go to extreme rock people," Meat Loaf says. The result, he
adds, is an album that "has all the touches of the other two
'Bats,' but it's much more of a rock album."
Nevertheless, the album's first single, a duet with Marion
Raven on "It's All Coming Back to Me Now," falls decidedly on
the pop and even adult contemporary side of the spectrum. The
song, a Steinman-penned hit for Celine Dion in 1996, originally
was slated for "Bat II," and Meat Loaf is still disappointed
("I'd use a stronger adjective," he says with a laugh) that he
didn't get first crack at it.
The "Bat III" campaign, however, started with the
hard-rocking title track. Honing in on Meat Loaf's association
with Major League Baseball -- dating back to the spoken segment
on "Paradise by the Dashboard Light" by Hall of Fame
broadcaster Phil Rizzuto -- Virgin took "The Monster Is Loose"
to the league for play at ballparks during broadcasts.
Meat Loaf's appearance in the upcoming Tenacious D film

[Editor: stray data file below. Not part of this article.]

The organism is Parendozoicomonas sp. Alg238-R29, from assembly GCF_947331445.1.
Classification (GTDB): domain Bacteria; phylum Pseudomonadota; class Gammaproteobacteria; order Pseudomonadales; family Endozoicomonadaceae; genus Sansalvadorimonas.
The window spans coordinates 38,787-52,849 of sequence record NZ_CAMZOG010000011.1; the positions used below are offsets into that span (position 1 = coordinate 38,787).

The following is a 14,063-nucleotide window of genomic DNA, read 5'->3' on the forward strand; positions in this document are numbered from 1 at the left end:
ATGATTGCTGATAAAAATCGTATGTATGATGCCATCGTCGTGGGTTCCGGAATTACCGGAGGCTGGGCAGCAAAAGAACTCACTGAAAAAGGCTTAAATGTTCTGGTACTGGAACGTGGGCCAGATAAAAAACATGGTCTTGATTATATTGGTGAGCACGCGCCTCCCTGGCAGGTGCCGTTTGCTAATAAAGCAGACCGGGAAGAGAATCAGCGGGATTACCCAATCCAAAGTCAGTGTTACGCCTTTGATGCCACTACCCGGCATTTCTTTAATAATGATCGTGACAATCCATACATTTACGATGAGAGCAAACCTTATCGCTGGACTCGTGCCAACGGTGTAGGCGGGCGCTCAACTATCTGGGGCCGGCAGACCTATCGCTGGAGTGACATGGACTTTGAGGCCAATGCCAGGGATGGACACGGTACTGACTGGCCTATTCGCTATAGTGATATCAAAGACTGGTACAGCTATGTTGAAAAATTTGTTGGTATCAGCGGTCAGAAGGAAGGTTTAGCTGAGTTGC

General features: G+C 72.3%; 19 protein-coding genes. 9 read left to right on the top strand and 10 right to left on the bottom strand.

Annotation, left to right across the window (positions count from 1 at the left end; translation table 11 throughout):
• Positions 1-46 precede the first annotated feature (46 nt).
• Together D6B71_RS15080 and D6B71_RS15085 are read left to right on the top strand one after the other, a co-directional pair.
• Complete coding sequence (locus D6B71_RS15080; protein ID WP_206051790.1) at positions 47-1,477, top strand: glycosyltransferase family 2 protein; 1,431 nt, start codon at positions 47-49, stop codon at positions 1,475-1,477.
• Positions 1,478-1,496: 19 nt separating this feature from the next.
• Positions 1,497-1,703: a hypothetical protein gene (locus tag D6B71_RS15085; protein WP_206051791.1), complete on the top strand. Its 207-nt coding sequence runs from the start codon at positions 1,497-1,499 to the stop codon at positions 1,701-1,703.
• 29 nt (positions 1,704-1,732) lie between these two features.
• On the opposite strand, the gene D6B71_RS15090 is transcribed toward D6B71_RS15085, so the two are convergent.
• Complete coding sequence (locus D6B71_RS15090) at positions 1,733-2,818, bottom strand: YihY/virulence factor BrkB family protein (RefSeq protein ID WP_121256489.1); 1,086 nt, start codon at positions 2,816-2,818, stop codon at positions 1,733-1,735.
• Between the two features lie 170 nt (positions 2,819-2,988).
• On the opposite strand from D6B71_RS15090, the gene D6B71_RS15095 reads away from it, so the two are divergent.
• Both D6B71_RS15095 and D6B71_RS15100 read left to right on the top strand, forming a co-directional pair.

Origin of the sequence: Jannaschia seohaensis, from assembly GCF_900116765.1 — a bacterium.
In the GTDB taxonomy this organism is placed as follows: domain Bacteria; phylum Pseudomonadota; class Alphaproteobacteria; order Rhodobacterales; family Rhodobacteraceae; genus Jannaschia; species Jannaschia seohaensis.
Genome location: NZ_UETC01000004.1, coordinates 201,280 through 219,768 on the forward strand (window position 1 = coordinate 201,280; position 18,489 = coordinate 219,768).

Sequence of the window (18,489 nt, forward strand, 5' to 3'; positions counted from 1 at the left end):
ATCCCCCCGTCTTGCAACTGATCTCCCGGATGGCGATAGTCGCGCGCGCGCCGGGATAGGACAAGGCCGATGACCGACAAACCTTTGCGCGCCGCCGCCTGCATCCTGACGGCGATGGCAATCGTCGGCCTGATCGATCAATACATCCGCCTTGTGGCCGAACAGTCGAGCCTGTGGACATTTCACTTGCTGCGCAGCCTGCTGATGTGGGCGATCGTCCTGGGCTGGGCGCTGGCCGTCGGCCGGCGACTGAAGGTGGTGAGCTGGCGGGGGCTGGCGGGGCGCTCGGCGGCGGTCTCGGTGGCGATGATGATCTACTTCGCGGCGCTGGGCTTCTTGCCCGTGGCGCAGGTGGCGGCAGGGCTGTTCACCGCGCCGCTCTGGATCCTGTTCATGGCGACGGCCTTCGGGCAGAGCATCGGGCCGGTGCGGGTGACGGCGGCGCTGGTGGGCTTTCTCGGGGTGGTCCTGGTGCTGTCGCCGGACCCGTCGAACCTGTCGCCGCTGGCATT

"The Pick of Destiny" should also be a boost for "Bat." And on
Halloween night, Pillar Entertainment will present a "Bat III"
release event in more than 100 theaters across the country,
which will include footage from the recording sessions and the
video for "It's All Coming Back to Me Now."
Meat Loaf is planning a "Bat III" world tour that begins in
March in Florida. He staged a special concert showcasing all
three albums October 16 at London's Royal Albert Hall, with a
"Bat on Broadway" performance slated for November 2 at New
York's Palace Theater. He'll also perform the show in Toronto,
Atlantic City, N.J.; Uncasville, Conn.; and Mexico City.
"I'll tell you what ties (the albums) together," Meat Loaf
says. "They're all very funny. They're all tongue-in-cheek.
It's all these high, tense, emotional songs that are way over
the top, and that's what makes them 'Bat Out of Hell' ".
He adds, "Maybe that's what makes them so difficult to